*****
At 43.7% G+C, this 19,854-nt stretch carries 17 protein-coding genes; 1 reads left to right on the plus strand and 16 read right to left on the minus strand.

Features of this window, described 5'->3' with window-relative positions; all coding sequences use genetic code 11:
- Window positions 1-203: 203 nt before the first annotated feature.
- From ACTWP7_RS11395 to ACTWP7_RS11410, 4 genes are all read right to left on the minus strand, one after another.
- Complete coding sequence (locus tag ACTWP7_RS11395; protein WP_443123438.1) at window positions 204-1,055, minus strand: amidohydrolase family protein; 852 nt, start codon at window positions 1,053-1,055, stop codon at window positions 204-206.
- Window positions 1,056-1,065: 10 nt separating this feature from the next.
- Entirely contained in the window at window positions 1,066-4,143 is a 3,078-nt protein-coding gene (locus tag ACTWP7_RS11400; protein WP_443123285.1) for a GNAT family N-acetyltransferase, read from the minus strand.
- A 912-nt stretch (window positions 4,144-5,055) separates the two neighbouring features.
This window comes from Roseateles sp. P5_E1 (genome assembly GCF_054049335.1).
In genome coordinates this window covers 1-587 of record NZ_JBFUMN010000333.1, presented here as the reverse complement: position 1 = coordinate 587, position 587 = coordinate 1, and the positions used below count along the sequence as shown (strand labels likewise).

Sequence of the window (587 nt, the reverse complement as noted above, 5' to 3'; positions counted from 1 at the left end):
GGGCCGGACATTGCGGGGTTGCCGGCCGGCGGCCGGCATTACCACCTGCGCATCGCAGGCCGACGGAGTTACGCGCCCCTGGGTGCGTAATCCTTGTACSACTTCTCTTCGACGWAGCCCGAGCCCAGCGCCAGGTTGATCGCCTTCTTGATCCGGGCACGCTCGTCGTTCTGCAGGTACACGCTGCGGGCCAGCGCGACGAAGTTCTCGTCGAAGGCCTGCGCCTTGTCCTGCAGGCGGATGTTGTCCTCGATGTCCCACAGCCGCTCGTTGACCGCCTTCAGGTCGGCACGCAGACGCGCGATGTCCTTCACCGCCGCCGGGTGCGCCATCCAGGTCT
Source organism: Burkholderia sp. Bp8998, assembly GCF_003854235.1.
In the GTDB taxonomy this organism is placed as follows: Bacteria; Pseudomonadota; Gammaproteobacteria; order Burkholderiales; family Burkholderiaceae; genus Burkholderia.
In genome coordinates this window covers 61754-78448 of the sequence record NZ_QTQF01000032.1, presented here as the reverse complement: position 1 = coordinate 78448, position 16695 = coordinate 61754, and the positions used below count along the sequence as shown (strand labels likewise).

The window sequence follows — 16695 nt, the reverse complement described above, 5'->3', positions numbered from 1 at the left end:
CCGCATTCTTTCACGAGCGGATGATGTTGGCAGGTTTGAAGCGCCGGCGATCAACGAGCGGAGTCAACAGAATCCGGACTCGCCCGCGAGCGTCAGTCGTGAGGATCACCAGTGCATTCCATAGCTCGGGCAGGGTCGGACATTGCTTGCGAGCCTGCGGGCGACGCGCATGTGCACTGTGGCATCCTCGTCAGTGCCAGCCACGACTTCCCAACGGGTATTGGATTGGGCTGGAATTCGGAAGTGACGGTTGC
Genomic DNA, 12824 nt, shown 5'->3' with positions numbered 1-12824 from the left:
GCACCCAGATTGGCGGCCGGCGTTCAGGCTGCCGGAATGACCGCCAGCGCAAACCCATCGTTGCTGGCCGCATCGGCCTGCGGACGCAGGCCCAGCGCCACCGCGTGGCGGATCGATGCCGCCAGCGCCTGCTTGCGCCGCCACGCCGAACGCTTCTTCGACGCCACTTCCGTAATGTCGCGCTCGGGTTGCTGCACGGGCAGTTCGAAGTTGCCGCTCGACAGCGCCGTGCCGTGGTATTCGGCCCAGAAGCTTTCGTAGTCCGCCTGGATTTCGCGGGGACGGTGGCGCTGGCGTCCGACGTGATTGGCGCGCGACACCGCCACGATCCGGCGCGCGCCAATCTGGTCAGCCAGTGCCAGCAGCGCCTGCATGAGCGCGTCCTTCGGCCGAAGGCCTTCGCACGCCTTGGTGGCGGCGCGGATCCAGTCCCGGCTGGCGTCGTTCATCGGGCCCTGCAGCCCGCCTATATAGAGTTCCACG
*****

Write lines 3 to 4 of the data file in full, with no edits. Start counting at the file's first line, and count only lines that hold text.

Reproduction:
- Window positions 1-203: 203 nt before the first annotated feature.
- From ACTWP7_RS11395 to ACTWP7_RS11410, 4 genes are all read right to left on the minus strand, one after another.